Although Big Oil may be finished along with further prospects for Industrialism, “Big Data” and “The Cult of Information” might prove to be even greater challenge. The demise of Big Oil and the fossil fuel economy may simply be a metamorphosis of the Megamachine into something even more sinister and dystopian.
Bill McKibben has an interesting take-down article in today’s Guardian on Canada’s Sunshine Boy (and his “Sunny Ways” politics), Prime Minister Justin Trudeau (“Stop swooning over Justin Trudeau. The man is a disaster for the planet.”)
It’s worth taking note of (though perhaps for other reasons than Mr. McKibben makes note of — the self-contradictions of Mr. Trudeau’s government and the Liberal Party). The article highlights the quandary within which all of us are presently embedded and the fumbling, muddling and quite ineffective attempts to reconcile those contradictions; contradictions which, in Wolfgang Streeck’s estimation, already presage the breakdown and demise of the Megamachine ( “How Will Capitalism End?“), which corresponds, equally, to Jean Gebser’s disintegration of the mental-rational consciousness structure. Trudeau’s quandary and dilemma — which is the quandary and dilemma not just of Liberalism, but of all ideology today — is exemplary of that.
Or, as documentary filmmaker Adam Curtis calls it “hypernormalisation” where things stop making sense, or when nonsense becomes the new common sense which we are calling “the New Normal” — the absurd, the surreal, the “post-rational”, “post-truth” and so on.
It’s not something that has happened quite suddenly. It’s been creeping up on us for the last few decades. Plenty of writers, starting around the late 50s, have been firing warning shots across our bow. But the “post-modern condition” — whose central theme is the “end of the Grand Narrative” or “end of the Master Narrative” (which follows upon Nietzsche’s “death of God”) — is certainly implicated.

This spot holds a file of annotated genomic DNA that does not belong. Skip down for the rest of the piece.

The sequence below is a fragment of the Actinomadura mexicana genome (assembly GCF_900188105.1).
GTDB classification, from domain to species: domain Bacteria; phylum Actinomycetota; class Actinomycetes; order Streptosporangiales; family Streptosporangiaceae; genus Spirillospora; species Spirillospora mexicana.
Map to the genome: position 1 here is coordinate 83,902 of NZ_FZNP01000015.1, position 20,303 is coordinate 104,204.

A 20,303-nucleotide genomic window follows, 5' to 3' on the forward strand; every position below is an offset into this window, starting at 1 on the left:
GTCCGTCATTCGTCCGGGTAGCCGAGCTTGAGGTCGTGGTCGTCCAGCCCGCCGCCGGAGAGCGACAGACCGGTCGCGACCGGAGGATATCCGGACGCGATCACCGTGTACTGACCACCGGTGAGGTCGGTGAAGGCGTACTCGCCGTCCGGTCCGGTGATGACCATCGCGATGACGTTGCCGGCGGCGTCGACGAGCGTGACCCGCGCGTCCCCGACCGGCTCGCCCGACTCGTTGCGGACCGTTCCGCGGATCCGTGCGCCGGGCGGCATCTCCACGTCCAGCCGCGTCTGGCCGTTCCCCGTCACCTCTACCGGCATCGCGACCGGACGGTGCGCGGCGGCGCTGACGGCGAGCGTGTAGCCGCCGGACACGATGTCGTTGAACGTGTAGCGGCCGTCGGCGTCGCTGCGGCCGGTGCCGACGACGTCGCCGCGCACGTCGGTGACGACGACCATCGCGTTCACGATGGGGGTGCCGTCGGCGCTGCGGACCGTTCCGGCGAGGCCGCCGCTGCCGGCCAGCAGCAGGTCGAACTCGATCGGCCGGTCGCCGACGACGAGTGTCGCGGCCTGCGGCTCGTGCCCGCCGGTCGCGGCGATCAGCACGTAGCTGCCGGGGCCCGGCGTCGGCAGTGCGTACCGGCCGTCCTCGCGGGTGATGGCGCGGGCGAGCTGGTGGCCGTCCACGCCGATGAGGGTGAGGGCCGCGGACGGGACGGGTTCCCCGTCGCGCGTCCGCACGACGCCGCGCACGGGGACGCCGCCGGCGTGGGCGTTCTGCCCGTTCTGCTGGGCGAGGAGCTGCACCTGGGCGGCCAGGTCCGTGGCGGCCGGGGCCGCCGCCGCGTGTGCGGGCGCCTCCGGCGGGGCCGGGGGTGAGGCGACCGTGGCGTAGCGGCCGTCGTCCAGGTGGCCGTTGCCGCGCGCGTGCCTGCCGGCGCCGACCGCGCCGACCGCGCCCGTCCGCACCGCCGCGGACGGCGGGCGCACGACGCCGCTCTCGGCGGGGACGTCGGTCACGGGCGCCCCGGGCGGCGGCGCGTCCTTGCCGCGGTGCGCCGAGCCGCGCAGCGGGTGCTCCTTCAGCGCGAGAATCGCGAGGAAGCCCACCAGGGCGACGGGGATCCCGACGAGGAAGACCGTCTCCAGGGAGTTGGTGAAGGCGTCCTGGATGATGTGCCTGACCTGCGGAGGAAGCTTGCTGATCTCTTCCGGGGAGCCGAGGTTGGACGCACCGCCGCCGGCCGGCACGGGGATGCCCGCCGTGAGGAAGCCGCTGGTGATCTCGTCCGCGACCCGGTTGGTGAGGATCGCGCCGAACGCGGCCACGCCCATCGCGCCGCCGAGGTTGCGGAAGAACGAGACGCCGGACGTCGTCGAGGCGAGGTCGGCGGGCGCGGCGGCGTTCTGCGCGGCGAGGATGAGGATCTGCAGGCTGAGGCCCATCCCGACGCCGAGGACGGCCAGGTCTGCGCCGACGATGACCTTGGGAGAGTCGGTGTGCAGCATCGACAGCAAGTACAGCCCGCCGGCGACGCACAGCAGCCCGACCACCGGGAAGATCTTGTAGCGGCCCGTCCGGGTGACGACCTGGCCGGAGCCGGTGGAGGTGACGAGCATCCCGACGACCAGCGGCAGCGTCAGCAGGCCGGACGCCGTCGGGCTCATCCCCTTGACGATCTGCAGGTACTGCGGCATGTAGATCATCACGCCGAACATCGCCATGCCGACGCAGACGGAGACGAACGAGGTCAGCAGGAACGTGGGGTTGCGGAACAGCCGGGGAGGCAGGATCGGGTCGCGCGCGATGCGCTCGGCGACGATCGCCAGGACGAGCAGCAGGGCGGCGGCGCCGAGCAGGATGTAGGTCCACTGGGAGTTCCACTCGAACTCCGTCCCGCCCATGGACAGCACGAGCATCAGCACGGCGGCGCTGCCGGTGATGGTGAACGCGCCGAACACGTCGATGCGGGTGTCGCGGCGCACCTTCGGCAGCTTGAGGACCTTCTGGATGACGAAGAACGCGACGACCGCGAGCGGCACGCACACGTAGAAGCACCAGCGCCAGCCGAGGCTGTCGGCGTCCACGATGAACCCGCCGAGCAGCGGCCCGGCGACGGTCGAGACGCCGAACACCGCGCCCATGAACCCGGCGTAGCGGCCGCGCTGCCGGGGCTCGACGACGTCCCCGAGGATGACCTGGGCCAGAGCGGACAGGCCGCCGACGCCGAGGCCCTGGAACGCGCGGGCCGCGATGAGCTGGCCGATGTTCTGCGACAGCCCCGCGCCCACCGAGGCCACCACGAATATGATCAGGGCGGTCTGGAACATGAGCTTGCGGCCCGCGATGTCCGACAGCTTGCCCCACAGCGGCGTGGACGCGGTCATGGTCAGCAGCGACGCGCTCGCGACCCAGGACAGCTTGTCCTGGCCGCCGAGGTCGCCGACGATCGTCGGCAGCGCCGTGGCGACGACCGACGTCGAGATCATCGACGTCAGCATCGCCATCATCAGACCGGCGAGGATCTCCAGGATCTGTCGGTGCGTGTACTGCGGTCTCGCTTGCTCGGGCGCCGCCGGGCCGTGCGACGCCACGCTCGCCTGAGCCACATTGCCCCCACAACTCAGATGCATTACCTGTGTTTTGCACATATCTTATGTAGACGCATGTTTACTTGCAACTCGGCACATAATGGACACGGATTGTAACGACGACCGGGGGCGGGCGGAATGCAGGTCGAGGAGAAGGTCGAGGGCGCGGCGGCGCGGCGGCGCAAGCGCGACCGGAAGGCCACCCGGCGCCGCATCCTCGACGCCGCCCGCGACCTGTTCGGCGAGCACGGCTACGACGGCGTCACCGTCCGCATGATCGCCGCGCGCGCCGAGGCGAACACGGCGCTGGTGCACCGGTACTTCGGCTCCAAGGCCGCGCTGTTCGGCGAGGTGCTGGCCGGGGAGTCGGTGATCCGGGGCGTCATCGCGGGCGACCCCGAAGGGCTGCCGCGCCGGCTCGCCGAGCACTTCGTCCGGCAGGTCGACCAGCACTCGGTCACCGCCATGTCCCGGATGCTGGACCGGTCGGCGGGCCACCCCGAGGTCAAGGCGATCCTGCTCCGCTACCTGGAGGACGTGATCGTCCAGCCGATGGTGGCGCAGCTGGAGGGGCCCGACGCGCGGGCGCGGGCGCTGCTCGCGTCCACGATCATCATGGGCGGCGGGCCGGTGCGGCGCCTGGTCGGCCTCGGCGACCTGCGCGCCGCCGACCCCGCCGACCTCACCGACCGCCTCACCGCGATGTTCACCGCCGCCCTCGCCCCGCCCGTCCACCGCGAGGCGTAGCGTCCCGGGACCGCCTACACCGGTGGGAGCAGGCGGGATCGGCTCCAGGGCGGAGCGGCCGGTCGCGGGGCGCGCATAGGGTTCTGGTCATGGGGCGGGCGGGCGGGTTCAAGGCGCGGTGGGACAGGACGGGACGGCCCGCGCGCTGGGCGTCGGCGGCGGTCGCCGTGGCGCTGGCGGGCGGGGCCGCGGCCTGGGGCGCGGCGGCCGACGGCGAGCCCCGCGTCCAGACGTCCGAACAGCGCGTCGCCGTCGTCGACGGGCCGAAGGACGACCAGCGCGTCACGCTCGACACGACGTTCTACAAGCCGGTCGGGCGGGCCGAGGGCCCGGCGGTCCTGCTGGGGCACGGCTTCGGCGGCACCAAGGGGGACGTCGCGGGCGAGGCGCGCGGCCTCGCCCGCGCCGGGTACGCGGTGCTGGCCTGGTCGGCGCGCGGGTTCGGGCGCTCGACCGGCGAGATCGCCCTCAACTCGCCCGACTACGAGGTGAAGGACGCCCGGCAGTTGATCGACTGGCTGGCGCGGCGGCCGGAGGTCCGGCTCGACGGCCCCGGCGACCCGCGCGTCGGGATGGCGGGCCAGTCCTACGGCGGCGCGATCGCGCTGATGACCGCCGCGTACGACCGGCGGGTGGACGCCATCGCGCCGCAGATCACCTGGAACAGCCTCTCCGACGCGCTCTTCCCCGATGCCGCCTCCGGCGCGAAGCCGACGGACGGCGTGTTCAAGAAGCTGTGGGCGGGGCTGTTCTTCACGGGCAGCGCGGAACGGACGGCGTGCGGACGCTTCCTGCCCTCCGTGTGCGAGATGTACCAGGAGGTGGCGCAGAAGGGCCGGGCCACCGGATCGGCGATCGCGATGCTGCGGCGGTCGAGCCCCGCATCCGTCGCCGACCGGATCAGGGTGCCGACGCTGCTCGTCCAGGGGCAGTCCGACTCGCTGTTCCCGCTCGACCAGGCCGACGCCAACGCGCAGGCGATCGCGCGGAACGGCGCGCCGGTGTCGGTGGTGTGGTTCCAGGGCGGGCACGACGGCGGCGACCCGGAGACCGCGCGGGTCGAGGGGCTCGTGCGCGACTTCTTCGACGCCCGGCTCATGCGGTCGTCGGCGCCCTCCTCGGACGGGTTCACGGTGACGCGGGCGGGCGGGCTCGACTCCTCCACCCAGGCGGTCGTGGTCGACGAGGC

In The Ever-Present Origin, Jean Gebser writes quite a bit about “the concretion of the spiritual” as a hallmark of emergent integral consciousness. In point of fact, though, the concretion of the spiritual occurs all the time without our taking particular note of it. Jungian “synchronicity” is just another way of saying “concretion of the spiritual”, and synchronous effects (which are related to the intentionality of consciousness) are connected with Seth’s constant reminder to us that “you create the reality you know” and, therewith, with the Hindu principle Tat Tvam Asi, or “Thou art That”.
Although the concretion of the spiritual happens all the time (which I’ll discuss below) it’s in connection with “diaphaneity” or “the transparency of the world” (and in those terms with integral consciousness), that Gebser’s “concretion of the spiritual” is to be understood, and as something that also involves the awakening of inner senses other than the purely physical, senses we might refer to also as “metaphysical” senses.